Back in mid-1990’s the insurance industry came out with a new concept called the Insured Retirement Strategy. The idea is that you build tax-deferred investment values inside a life insurance policy during your earning years. Upon retirement, rather than withdrawing funds from the insurance policy (which would trigger taxes) you instead use the policy as collateral for a bank loan. In other words, you get your cash from the loan instead of the policy, thus minimizing taxes. The loan simply accumulates and is paid off by the proceeds of the life insurance policy when you pass away.
Here’s an example.
You purchase a Universal Life Insurance policy at age 45. Over the next 20 years you accumulate $1,000,000 inside the policy, tax sheltered. Upon retirement, you use this million dollars as collateral to withdraw $50,000 every year. The $50,000 is of course tax free (because it’s a loan). The loan accumulates with interest and when you pass away your $1,000,000 insurance policy pays the bank off for the loan.
The pitfalls of the Insured Retirement Strategy
If you are being pitched with this concept, it’s important that you assess the risks. The insurance industry will provide you with lots of information on the benefits of this strategy so I’ll skip that. Insteat lets look at some of the risks and pitfalls that you should consider.
- High MER’s and DSC: The life insurance policy investments used in this strategy can have much higher MER’s (expenses) than comparable investments outside an insurance policy. They also frequently have deferred sales charges (DSC). In layman’s terms that means you make less money and have less flexibility.
- RRSP’s and pensions are better: Insurance industry brochures will suggest that Insured Retirement is suitable for those who have maximized their RRSPs. The corollary to that is that you should only consider Insured Retirement strategy after you’ve ensured your RRSPs, TFSAs and pensions are all brimming full. To put it another way, Insured Retirement should not be a pillar of your retirement planning it should only be a secondary or additional option.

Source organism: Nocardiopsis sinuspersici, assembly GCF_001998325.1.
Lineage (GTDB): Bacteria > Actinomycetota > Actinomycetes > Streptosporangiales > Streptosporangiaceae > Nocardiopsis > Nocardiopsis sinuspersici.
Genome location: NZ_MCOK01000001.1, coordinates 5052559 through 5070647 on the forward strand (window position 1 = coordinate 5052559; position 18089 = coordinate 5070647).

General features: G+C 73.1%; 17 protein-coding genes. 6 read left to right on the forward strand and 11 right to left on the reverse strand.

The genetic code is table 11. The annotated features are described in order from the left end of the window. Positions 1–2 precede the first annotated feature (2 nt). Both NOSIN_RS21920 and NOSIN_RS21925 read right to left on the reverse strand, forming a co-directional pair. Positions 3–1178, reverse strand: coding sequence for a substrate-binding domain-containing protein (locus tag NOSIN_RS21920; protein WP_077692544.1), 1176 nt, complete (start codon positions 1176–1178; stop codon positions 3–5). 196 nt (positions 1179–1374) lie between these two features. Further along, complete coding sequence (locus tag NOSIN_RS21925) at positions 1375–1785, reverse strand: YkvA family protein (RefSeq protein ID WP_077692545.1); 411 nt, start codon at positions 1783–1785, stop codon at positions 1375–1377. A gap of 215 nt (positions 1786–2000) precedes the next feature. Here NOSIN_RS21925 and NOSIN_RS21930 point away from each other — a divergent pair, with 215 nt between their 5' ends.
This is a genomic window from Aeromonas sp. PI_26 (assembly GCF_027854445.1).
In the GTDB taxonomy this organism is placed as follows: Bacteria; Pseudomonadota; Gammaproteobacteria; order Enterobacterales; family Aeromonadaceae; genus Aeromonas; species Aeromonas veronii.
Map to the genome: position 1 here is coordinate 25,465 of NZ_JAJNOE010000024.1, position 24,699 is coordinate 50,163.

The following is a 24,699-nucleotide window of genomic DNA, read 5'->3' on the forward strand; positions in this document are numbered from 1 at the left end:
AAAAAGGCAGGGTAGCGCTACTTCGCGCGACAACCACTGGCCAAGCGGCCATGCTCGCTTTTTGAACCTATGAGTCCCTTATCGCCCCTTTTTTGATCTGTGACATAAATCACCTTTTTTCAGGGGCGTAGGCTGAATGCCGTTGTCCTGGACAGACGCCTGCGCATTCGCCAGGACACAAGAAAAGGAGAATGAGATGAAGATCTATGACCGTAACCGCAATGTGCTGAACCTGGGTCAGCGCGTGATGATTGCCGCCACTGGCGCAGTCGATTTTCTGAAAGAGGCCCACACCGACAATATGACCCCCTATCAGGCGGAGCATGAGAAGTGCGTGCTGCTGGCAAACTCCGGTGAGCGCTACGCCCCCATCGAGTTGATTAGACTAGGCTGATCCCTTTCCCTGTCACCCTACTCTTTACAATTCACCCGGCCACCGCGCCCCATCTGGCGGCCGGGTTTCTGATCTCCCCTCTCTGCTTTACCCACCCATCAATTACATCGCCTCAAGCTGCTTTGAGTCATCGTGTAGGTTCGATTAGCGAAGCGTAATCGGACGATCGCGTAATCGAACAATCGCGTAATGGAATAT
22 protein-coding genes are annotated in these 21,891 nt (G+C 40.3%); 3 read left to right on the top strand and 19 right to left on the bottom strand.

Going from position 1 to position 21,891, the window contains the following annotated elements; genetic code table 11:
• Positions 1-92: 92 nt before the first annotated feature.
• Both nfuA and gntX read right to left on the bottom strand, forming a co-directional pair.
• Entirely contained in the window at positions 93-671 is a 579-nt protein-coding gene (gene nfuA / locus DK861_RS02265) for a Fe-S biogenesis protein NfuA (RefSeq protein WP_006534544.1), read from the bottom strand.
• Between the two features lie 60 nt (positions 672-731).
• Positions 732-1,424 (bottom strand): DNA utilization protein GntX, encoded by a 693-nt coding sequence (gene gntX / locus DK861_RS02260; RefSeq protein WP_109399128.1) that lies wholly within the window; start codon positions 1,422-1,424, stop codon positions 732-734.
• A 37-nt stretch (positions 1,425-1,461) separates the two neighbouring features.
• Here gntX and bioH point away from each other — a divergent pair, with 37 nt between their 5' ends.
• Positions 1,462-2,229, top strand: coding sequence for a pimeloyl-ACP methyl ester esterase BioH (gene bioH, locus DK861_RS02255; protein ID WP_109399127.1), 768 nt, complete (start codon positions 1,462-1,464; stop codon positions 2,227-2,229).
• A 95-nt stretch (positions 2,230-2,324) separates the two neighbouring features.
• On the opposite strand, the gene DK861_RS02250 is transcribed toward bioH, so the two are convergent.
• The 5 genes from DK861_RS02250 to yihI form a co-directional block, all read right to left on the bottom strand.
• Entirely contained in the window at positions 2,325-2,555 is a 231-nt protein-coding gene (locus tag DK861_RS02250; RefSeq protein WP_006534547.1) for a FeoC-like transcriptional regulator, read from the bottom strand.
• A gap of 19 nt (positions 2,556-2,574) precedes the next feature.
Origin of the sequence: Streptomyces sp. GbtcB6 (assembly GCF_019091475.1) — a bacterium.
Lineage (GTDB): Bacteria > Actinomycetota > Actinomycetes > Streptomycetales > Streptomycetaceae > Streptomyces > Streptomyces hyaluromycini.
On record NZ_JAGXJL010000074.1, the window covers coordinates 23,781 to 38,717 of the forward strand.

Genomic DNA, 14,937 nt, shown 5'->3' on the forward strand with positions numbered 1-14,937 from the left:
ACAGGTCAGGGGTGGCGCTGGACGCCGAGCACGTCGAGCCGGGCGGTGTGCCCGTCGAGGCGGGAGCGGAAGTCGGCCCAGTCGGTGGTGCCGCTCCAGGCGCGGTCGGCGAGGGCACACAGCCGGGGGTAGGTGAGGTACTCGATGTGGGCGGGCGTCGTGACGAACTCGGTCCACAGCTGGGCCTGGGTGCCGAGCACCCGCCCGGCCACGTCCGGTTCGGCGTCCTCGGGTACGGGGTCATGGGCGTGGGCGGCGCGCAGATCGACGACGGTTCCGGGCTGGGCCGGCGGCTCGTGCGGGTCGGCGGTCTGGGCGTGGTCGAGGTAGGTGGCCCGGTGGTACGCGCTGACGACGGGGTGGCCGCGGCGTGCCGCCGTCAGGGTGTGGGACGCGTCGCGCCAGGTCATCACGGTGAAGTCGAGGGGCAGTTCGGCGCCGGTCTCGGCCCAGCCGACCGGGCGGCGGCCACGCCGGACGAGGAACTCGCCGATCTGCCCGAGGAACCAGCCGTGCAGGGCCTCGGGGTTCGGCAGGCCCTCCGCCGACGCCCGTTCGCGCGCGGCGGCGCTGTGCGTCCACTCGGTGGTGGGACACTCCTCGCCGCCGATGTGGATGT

- CRA Risk: The strategy works because you’re accumulating funds inside a tax sheltered investment and then effectively accessing them without triggering taxes. The CRA has some stringent rules about doing stuff that takes advantages of tax loop holes. The insurance industry suggests you can mitigate this risk by ensuring you have an actual need for the life insurance. Still, the CRA could change the regulations in the years between now and when you retire and prevent you from using the insurance policy as collateral. How likely is that? There’s no way to measure, however it may be worth noting that you can’t use an RRSP as collateral on a loan.
- Interest rate risk: It’s clear to most of us that there’s some risk inherent in the investments as they grow. But what about the interest rate on the loan upon retirement? The banks will only let your loan grow to a specific percentage of your collateral. With a high interest rate on the loan at retirement, the amount of the loan could outstrip the value of the insurance policy, forcing the bank to call the loan. Now instead of taking a tax-free annual payment, you’re stuck coming up with a huge chunk of money to pay off the loan early – probably requiring you to cancel the policy and pay the taxes on all that money you’ve been sheltering.
- Bank risk: You diligently build the investments over 20 years, then hop into the bank to take your first loan. The bank informs you that the rules have changed – and not in your favour. Perhaps instead of letting you take a loan of 75-90% of the value of the policy they now cap it at a maximum of 50%. Or maybe they’ve been burned at some point and simply refuse to use a policy as collateral. Either way, what’s going to happen with taxation, banks, and insurance in 20 years is unknowable, and that brings some risk into the process.
In the end, Insured Retirement Strategy can look attractive for the right investor. But be careful that you have the financial wherewithal to weather the storm if things change to your detriment. If you’re looking at the strategy, remember this should only be considered as a secondary strategy after RRSP’s and TFSA’s. And always do a worst case scenario check – what happens if none of this comes about as projected?